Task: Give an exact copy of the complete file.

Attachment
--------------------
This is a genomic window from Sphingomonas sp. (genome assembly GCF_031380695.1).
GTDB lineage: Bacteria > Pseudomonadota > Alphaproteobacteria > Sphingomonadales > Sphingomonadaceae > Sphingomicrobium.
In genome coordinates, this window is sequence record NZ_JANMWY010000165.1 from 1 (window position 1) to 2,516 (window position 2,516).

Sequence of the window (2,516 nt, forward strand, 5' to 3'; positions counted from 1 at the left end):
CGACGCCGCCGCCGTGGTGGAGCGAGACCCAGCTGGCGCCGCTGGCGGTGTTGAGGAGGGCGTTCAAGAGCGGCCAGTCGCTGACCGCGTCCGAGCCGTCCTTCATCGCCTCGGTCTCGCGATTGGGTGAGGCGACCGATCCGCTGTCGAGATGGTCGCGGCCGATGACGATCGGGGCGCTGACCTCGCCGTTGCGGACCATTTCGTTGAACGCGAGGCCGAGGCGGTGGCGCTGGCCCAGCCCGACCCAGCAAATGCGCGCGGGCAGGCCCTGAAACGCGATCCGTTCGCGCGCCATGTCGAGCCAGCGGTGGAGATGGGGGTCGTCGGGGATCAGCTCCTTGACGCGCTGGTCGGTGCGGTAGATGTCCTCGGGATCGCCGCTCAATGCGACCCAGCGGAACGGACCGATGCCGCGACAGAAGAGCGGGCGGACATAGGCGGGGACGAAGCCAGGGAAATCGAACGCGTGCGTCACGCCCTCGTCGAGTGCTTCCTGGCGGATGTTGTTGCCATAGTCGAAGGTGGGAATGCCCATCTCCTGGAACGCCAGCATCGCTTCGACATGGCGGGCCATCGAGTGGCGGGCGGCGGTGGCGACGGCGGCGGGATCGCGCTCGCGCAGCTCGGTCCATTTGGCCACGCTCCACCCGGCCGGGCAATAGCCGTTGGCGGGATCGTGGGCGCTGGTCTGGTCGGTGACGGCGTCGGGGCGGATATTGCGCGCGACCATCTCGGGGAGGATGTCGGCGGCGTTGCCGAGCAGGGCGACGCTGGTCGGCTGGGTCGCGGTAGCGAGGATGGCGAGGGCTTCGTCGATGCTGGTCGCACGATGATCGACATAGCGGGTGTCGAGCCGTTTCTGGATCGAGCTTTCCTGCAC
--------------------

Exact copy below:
This is a genomic window from Sphingomonas sp. (genome assembly GCF_031380695.1).
GTDB lineage: Bacteria > Pseudomonadota > Alphaproteobacteria > Sphingomonadales > Sphingomonadaceae > Sphingomicrobium.
In genome coordinates, this window is sequence record NZ_JANMWY010000165.1 from 1 (window position 1) to 2,516 (window position 2,516).

Sequence of the window (2,516 nt, forward strand, 5' to 3'; positions counted from 1 at the left end):
CGACGCCGCCGCCGTGGTGGAGCGAGACCCAGCTGGCGCCGCTGGCGGTGTTGAGGAGGGCGTTCAAGAGCGGCCAGTCGCTGACCGCGTCCGAGCCGTCCTTCATCGCCTCGGTCTCGCGATTGGGTGAGGCGACCGATCCGCTGTCGAGATGGTCGCGGCCGATGACGATCGGGGCGCTGACCTCGCCGTTGCGGACCATTTCGTTGAACGCGAGGCCGAGGCGGTGGCGCTGGCCCAGCCCGACCCAGCAAATGCGCGCGGGCAGGCCCTGAAACGCGATCCGTTCGCGCGCCATGTCGAGCCAGCGGTGGAGATGGGGGTCGTCGGGGATCAGCTCCTTGACGCGCTGGTCGGTGCGGTAGATGTCCTCGGGATCGCCGCTCAATGCGACCCAGCGGAACGGACCGATGCCGCGACAGAAGAGCGGGCGGACATAGGCGGGGACGAAGCCAGGGAAATCGAACGCGTGCGTCACGCCCTCGTCGAGTGCTTCCTGGCGGATGTTGTTGCCATAGTCGAAGGTGGGAATGCCCATCTCCTGGAACGCCAGCATCGCTTCGACATGGCGGGCCATCGAGTGGCGGGCGGCGGTGGCGACGGCGGCGGGATCGCGCTCGCGCAGCTCGGTCCATTTGGCCACGCTCCACCCGGCCGGGCAATAGCCGTTGGCGGGATCGTGGGCGCTGGTCTGGTCGGTGACGGCGTCGGGGCGGATATTGCGCGCGACCATCTCGGGGAGGATGTCGGCGGCGTTGCCGAGCAGGGCGACGCTGGTCGGCTGGGTCGCGGTAGCGAGGATGGCGAGGGCTTCGTCGATGCTGGTCGCACGATGATCGACATAGCGGGTGTCGAGCCGTTTCTGGATCGAGCTTTCCTGCAC